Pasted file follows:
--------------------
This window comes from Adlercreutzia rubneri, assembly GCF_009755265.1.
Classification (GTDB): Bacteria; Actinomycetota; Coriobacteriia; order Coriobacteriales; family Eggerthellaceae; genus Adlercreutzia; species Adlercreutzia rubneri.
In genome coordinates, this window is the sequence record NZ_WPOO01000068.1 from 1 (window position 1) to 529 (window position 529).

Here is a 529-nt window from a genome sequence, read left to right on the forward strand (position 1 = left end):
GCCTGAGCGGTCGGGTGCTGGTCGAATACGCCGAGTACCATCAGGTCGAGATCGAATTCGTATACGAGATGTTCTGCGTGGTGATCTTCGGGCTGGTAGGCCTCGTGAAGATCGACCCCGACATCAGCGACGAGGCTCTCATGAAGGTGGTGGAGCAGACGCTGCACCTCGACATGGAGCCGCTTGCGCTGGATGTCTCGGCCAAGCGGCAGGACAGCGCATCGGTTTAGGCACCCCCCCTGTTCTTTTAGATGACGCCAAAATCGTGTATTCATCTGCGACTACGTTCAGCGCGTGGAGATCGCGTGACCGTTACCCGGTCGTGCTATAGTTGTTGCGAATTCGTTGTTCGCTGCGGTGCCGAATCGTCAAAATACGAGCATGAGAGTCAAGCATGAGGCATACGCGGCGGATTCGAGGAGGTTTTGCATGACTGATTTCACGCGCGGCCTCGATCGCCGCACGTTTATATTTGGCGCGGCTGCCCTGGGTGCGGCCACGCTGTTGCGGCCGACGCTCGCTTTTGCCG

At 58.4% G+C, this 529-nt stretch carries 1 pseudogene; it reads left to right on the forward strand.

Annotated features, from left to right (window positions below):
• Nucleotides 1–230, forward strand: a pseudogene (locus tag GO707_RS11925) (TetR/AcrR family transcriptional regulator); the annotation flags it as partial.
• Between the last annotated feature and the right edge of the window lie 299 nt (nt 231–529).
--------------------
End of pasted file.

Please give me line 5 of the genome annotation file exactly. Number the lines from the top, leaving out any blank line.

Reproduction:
GCCTGAGCGGTCGGGTGCTGGTCGAATACGCCGAGTACCATCAGGTCGAGATCGAATTCGTATACGAGATGTTCTGCGTGGTGATCTTCGGGCTGGTAGGCCTCGTGAAGATCGACCCCGACATCAGCGACGAGGCTCTCATGAAGGTGGTGGAGCAGACGCTGCACCTCGACATGGAGCCGCTTGCGCTGGATGTCTCGGCCAAGCGGCAGGACAGCGCATCGGTTTAGGCACCCCCCCTGTTCTTTTAGATGACGCCAAAATCGTGTATTCATCTGCGACTACGTTCAGCGCGTGGAGATCGCGTGACCGTTACCCGGTCGTGCTATAGTTGTTGCGAATTCGTTGTTCGCTGCGGTGCCGAATCGTCAAAATACGAGCATGAGAGTCAAGCATGAGGCATACGCGGCGGATTCGAGGAGGTTTTGCATGACTGATTTCACGCGCGGCCTCGATCGCCGCACGTTTATATTTGGCGCGGCTGCCCTGGGTGCGGCCACGCTGTTGCGGCCGACGCTCGCTTTTGCCG